The Broadway Melody (also known as The Broadway Melody of 1929 ) is a 1929 American musical film and the first sound film to win an Academy Award for Best Picture. It was one of the first musicals to feature a Technicolor sequence, which sparked the trend of color being used in a flurry of musicals that would hit the screens in 1929-1930. Today the Technicolor sequence is presumed lost and only a black and white copy survives in the complete film. The film was the first musical released by Metro-Goldwyn-Mayer and was Hollywood's first all-talking musical.
The film was written by Norman Houston and James Gleason from a story by Edmund Goulding, and directed by Harry Beaumont. Original music was written by Arthur Freed and Nacio Herb Brown, including the popular hit "You Were Meant For Me". The George M. Cohan classic "Give My Regards To Broadway" was also given its talkie debut in the film. Bessie Love was nominated for an Academy Award for Best Actress for her performance.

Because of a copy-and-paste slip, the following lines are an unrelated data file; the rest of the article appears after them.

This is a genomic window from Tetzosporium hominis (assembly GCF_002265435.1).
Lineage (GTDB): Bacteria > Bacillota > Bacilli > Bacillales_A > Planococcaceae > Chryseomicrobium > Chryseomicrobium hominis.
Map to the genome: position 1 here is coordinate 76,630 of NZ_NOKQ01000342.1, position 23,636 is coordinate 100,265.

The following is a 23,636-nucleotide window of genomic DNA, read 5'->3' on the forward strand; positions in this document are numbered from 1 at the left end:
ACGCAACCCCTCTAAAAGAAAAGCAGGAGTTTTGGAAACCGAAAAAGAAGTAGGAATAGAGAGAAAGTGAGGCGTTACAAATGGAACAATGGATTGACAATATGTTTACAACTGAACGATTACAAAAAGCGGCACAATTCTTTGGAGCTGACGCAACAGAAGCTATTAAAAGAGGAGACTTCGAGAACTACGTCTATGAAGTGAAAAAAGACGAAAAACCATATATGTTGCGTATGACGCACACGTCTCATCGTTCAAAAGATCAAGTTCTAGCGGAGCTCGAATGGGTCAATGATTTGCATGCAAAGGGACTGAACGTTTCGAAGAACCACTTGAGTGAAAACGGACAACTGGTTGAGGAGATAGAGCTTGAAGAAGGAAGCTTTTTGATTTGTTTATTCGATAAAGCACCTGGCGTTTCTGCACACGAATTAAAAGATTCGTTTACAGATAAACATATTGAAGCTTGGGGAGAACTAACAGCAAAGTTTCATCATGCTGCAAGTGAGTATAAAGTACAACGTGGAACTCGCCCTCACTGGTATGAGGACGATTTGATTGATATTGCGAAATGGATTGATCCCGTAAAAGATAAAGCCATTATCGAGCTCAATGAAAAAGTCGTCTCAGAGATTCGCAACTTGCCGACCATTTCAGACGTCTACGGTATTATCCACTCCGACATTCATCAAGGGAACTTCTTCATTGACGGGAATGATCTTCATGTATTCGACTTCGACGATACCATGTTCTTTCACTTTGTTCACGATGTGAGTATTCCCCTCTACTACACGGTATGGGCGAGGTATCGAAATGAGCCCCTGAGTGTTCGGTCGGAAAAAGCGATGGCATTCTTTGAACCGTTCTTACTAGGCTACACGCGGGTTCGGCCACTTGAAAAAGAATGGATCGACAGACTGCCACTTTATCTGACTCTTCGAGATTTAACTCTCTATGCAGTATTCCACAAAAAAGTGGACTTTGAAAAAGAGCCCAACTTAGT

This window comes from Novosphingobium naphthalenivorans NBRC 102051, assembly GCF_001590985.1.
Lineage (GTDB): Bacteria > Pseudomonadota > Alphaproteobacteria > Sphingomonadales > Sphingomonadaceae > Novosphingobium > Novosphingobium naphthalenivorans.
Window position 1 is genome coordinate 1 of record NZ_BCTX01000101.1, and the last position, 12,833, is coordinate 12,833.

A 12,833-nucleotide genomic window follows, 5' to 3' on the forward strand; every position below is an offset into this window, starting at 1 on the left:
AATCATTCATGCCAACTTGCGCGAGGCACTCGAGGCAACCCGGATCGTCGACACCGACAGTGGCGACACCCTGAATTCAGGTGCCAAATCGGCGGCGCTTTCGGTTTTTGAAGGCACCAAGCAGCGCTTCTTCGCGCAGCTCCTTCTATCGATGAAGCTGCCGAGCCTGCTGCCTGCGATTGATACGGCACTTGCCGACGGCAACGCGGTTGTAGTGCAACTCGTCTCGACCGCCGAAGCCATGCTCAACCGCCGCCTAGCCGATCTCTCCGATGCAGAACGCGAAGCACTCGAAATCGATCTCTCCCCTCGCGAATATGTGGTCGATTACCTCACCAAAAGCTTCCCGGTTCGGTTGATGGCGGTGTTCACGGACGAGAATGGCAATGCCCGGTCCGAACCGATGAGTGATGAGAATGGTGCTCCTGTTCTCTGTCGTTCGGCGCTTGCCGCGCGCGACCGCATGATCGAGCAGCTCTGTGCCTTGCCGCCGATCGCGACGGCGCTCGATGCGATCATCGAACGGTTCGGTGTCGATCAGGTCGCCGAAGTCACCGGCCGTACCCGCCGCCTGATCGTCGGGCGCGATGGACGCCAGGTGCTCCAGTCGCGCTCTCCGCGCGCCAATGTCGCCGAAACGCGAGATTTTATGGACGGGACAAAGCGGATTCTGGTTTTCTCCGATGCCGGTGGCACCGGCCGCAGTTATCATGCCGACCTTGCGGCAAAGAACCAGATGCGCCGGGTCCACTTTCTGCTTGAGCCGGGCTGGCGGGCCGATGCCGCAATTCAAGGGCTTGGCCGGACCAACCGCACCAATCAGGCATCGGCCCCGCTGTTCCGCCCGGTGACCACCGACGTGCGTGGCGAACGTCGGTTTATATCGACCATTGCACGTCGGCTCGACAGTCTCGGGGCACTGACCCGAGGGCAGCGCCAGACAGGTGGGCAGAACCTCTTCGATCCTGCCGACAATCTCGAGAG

The plot involves the romances of musical comedy stars, set against the backstage hubbub of a Broadway revue. Anita Page and Bessie Love play a vaudeville sister act who have come to New York for their big break on Broadway. Charles King plays the song-and-dance man whose affection for one sister (Harriet alias Hank) is supplanted by his growing love for the younger, more beautiful sister (Queenie). Queenie tries to protect her sister and derail the love triangle by dating a wealthy but unscrupulous "stage door Johnny."
A silent version was also released, for there were still many motion picture theaters without sound equipment at the time. The film featured a musical sequence for "The Wedding of the Painted Doll" that was presented in early two-color Technicolor (red and green). Color would quickly come to be associated with the musical genre, and numerous features were released in 1929 and 1930 that either featured color sequences or were filmed entirely in color, movies like On With the Show (1929), Gold Diggers of Broadway (1929), Sally (1929), The Life of the Party (1930), and others.
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